Plane passengers are filing lawsuits against Boeing and Alaska Airlines after an incident last month that they say caused emotional distress. On Jan. 5, a Boeing 737 MAX 9 door plug blew out in the middle of an Alaska Airlines flight 16,000 feet above ground, leaving a gaping hole in the plane that led to an emergency landing. While no one was seriously injured, one lawsuit filed by four passengers says they suffered “intense fear, distress, anxiety, trauma, physical pain and other injuries” due to the incident. They are seeking unspecified damages for negligence. As of mid-January, about 20 passengers have sued the manufacturer or airline.
What Went Wrong on Alaska Airlines Flight
Minutes after the Alaska Airlines flight took off from Portland International Airport, passengers heard a loud noise and felt a rush of air. The panel in row 26 was gone — it landed in a Portland high school teacher’s backyard — and the sky was visible where the door plug once stood. Oxygen masks dropped from the ceiling as the plane began depressurizing and the flight crew prepared for an emergency landing.
One teenage boy sitting near the missing panel had his shirt ripped off from the pressure. Some texted their loved ones, thinking the plane would crash. Overall, physical injuries from the incident were minor, but passengers say that the emotional toll was significant.
According to the National Transportation Safety Board, the plane was restricted to flying over land after a pressurization warning light went off on three different flights. It’s unclear whether the warning was linked to the blown door plug. After the incident, the Federal Aviation Administration grounded all of the Boeing 737 MAX 9 planes used by Alaska Airlines and United Airlines. They have since started to return to service. Alaska Airlines said it found “many” loose bolts after inspecting its Boeing planes in-house.
Preliminary findings released by the NTSB show that the door panel that fell off midair had no bolts installed on the door plug.
This isn’t the first time Boeing 737 MAX jets have been scrutinized. Former Boeing employees have spoken publicly against the planes, with one former senior manager saying in an interview that he’d never fly in a MAX airplane because of the pressure employees faced to finish building the jets. A previous version of the Boeing 737 MAX plane was grounded in 2019 after being involved in two crashes that killed 346 people in Indonesia and Ethiopia.
Airplane Door Lawsuits
Two types of complaints are commonly filed after an incident like the Alaska Airlines flight: class action lawsuits and individual product liability lawsuits. In a class action lawsuit, a group of people (known as the class) are represented by one or more plaintiffs and collectively sue an entity for the harm it caused. For example, the Rhode Island treasurer filed a class action lawsuit against The Boeing Company last week, saying in a statement that the “disregard for safety displayed in these series of events involving Boeing aircrafts are deeply concerning.” Another class action lawsuit was filed against Boeing in mid-January after the door plug failure in Washington. In a class action lawsuit, the settlement is divided among all members, with lead plaintiffs sometimes receiving more than other class members.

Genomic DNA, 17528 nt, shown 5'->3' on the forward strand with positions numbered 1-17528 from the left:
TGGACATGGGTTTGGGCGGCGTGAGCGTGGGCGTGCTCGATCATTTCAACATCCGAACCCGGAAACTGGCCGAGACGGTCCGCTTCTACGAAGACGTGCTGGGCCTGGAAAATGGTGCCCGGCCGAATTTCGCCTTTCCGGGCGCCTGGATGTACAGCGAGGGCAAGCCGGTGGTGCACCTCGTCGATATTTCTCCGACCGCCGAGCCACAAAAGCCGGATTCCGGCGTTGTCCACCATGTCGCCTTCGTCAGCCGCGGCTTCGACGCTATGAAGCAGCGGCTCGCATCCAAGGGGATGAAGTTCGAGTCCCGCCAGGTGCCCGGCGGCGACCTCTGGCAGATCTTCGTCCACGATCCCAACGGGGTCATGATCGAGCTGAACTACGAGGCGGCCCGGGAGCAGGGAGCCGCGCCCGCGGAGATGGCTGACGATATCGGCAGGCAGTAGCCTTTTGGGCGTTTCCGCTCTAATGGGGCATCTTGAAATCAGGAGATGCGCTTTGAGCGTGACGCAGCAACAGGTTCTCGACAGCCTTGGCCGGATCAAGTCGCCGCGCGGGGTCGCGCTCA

In contrast, an individual product liability lawsuit allows a plaintiff’s case to be heard independently. Individual lawsuits are often combined into multidistrict litigation and heard in the same federal court by one judge to streamline proceedings, known as mass tort. But even when a case becomes part of a mass tort, a plaintiff still has the opportunity for their own outcome. Mass tort and class action lawsuits are sometimes used interchangeably, but they aren’t the same. Whether it makes more sense to proceed as part of a class action lawsuit or to file an individual claim depends on the unique nature of your situation and the damages you’ve sustained due to the other party’s negligence.
When you board an airplane, you expect to reach your destination safely. While some in-flight disasters are truly unavoidable, there’s evidence that Boeing and Alaska Airlines may have had reason to know about the potential for a door plug failure. Alaska Airlines Flight 1282 passengers have legal choices to consider. They can sue Boeing and Alaska Airlines for any emotional distress faced during and after the door plug incident. A qualified attorney experienced with similar cases can help airline incident victims discuss their best course of action and the optimal way forward. Whether deciding to file an individual claim or join a class action lawsuit, there are options to recover damages.